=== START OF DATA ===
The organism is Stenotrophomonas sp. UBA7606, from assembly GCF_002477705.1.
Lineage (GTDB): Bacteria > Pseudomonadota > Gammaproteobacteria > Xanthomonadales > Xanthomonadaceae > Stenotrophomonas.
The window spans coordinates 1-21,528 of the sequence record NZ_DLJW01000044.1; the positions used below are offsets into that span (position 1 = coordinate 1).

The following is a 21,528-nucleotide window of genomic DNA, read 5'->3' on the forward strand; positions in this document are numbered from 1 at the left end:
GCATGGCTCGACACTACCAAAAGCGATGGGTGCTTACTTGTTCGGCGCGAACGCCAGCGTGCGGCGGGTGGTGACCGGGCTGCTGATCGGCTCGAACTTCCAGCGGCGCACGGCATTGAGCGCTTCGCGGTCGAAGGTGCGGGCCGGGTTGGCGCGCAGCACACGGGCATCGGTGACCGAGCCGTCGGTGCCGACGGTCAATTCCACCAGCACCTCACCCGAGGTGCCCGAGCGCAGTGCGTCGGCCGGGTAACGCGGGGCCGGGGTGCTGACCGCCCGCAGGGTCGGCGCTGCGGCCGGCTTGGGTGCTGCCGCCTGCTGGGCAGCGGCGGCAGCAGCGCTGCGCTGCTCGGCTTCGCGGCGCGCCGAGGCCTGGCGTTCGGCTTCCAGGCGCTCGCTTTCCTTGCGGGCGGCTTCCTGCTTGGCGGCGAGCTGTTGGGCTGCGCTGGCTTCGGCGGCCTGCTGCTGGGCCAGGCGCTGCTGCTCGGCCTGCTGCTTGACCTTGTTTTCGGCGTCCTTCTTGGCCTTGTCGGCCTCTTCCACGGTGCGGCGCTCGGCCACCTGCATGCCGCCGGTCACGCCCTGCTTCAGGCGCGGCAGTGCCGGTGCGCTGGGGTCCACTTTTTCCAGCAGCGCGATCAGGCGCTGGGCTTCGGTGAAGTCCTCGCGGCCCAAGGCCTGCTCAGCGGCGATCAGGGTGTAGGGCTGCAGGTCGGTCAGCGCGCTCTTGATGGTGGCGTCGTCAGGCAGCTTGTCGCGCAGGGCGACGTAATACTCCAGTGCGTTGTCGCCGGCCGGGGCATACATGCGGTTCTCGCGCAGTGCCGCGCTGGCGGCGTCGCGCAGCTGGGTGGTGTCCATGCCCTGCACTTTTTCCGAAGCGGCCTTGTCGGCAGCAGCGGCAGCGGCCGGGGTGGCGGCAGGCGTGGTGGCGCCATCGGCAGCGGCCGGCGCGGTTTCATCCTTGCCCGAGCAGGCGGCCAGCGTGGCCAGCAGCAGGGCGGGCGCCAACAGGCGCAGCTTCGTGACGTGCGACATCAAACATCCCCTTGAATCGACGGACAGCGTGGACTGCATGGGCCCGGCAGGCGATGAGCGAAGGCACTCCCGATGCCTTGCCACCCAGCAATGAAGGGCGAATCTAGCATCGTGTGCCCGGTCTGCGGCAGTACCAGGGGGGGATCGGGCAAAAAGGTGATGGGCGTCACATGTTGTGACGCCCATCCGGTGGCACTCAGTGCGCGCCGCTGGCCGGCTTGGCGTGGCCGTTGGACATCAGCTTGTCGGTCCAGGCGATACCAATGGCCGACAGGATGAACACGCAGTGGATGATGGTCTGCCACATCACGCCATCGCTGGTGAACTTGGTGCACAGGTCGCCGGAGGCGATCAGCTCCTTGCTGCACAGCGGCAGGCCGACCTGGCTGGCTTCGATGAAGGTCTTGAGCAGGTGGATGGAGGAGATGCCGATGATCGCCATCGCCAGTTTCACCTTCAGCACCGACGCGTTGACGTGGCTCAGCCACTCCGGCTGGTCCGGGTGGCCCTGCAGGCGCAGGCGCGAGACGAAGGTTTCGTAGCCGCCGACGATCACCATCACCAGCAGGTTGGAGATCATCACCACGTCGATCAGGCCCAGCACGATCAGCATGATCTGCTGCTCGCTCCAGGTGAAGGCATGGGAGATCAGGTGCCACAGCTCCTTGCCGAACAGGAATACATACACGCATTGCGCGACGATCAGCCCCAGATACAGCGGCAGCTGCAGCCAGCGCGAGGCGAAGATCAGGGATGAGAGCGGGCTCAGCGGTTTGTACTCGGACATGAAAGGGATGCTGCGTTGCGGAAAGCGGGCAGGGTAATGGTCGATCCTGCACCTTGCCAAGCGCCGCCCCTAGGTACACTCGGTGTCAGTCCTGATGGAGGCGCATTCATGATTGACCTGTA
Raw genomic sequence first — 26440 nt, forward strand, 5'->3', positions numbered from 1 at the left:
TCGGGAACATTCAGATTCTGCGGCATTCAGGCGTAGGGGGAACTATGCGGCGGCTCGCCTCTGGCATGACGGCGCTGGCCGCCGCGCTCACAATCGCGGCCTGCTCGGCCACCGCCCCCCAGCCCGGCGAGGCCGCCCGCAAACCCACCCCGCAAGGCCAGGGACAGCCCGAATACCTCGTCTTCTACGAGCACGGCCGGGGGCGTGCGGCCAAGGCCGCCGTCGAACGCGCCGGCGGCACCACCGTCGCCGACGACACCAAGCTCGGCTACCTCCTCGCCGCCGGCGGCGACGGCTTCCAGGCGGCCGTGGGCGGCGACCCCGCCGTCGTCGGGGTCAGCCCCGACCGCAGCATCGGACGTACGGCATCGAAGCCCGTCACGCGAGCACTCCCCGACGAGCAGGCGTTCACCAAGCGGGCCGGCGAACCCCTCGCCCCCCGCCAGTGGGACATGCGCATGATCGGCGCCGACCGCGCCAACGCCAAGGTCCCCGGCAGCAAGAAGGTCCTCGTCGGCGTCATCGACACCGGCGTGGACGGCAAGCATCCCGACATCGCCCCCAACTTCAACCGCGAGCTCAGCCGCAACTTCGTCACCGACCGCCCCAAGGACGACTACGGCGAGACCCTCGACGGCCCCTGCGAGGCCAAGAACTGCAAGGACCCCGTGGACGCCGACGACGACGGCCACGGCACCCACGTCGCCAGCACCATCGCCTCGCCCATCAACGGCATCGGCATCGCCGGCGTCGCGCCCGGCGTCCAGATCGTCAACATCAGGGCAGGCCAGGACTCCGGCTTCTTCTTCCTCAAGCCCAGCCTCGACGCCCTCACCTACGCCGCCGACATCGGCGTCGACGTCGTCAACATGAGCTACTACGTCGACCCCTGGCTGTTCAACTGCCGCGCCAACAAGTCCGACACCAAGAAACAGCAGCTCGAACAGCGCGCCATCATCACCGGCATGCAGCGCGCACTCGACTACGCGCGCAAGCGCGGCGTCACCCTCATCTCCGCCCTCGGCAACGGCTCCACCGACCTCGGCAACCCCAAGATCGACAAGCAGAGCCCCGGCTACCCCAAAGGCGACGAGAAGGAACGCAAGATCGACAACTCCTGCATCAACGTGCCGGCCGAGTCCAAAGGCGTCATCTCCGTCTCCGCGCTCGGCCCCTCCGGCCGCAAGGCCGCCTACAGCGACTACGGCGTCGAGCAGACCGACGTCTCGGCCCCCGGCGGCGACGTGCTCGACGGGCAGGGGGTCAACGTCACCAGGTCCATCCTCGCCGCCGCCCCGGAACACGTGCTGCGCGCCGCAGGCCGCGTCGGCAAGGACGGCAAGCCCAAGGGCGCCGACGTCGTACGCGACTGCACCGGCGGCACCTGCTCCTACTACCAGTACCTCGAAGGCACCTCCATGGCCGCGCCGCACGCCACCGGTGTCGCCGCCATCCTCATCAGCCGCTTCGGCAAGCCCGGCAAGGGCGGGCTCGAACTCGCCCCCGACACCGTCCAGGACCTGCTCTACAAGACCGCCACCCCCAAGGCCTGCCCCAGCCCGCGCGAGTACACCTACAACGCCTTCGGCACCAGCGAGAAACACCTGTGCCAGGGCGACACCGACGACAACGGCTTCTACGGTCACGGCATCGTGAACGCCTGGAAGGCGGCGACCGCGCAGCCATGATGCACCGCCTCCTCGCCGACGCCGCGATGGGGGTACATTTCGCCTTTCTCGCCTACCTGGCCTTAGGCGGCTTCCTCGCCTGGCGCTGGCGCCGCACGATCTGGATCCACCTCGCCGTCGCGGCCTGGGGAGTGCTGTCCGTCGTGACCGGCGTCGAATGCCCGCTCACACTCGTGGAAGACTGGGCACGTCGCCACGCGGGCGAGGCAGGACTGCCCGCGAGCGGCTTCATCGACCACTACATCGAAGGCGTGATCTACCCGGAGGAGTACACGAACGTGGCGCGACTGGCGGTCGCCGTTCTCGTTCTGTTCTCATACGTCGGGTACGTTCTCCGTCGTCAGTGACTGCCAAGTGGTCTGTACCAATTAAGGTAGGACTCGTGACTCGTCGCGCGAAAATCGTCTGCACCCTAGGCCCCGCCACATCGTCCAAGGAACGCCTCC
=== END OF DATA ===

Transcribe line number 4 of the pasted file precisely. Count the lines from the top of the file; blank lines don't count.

The following is a 21,528-nucleotide window of genomic DNA, read 5'->3' on the forward strand; positions in this document are numbered from 1 at the left end: